Camm v. Faith, 937 F.3d 1096 (7th Cir. 2019)
On the evening of September 28, 2000, David Camm, a former Indiana State Trooper, returned home from a church basketball game. On arriving home, Camm discovered his wife, Kimberly, lying in a pool of blood on the garage floor; she had been shot in the head. He then found his two children dead in the backseat of his wife’s vehicle, also from gunshot wounds. Camm thought his son could still be alive, so he pulled him from the car and began performing CPR. As he removed the boy’s body from the car, some of his young daughter’s blood ended up on the front of Camm’s T-shirt.
After a futile attempt to resuscitate his son, Camm called the Indiana State Police. Stan Faith, the elected prosecutor, arrived and took over the investigation. Faith promptly called an out-of-state self-styled expert on blood spatter analysis. The expert was not available but agreed to send his assistant, Robert Stites. Stites told Faith the blood on Camm’s shirt was “high velocity impact spatter,” implicating Camm as the killer. The most experienced police investigator soon realized Stites was spinning tall tales and was obviously unqualified. Nonetheless, Faith insisted Stites play a key role in the investigation.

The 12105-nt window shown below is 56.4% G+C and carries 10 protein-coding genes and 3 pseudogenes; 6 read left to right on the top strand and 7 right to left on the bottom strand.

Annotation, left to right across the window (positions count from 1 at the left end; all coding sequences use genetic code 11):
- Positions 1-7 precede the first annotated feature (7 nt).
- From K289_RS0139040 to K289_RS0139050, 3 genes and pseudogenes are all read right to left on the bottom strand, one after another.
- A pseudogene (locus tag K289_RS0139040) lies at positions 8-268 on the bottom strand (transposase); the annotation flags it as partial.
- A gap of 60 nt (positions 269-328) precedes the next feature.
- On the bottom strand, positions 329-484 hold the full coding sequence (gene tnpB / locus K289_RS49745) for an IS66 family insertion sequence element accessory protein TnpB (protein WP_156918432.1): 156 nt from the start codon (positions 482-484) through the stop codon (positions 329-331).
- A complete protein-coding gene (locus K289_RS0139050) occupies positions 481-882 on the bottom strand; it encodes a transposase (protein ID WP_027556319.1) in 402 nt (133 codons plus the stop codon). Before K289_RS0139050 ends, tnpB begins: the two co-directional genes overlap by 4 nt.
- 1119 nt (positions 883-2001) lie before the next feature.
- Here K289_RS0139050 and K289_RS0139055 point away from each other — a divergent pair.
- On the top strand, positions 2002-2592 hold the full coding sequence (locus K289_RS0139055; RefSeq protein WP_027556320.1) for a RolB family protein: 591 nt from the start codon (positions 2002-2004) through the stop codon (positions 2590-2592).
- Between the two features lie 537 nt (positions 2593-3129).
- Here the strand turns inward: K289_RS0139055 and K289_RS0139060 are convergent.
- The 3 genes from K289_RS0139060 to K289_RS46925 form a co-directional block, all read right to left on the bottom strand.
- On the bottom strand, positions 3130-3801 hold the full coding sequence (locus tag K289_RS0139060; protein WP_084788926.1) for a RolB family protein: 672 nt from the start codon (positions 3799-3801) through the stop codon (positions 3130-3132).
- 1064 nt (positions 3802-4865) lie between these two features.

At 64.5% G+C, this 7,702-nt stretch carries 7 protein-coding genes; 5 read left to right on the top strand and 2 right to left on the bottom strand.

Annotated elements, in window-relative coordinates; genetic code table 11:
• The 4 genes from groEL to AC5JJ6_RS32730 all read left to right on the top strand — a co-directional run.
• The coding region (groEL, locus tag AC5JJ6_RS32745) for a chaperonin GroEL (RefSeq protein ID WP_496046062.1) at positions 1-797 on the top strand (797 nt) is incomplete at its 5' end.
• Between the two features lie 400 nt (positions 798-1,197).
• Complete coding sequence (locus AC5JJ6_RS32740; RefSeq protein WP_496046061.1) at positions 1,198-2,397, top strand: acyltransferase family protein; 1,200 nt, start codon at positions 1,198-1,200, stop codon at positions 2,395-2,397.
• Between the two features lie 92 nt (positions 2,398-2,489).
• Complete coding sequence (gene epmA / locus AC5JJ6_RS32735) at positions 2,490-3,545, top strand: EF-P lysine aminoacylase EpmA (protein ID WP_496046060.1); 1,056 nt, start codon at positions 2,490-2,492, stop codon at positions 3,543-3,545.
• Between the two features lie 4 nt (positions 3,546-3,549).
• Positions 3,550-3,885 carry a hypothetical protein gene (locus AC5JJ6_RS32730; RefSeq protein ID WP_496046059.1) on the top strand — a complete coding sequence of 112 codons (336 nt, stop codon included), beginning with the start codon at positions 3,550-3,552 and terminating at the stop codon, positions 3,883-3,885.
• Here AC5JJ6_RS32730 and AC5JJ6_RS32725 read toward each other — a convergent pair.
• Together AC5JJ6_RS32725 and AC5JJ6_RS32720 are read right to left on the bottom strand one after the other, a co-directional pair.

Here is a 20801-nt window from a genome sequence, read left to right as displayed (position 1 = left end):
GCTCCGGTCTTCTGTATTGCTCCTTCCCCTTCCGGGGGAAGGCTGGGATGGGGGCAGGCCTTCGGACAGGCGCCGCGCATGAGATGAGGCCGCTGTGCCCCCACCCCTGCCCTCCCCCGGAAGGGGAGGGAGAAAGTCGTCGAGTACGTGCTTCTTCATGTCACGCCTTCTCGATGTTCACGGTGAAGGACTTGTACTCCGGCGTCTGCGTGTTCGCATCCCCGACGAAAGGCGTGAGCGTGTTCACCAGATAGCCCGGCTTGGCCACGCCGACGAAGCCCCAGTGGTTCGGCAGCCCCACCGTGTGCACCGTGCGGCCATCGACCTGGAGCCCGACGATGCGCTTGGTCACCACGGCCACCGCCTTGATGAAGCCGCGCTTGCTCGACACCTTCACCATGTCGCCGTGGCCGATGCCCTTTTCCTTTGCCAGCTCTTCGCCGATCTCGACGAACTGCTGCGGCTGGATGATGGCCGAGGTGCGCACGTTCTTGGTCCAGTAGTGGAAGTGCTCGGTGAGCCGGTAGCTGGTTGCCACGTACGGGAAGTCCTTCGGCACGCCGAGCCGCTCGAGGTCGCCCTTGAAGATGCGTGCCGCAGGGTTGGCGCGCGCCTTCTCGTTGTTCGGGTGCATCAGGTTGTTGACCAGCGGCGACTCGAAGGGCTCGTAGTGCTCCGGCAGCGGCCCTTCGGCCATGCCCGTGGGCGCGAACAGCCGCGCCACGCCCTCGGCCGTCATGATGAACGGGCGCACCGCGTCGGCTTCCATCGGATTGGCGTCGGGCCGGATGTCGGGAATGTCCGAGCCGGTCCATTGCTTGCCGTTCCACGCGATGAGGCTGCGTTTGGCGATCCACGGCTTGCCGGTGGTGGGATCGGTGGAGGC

Investigators found a prison-issue sweatshirt in the garage with the name “Backbone” on the collar. Investigators also found a clear palm print on the window of the car. The palm print and sweatshirt were set aside.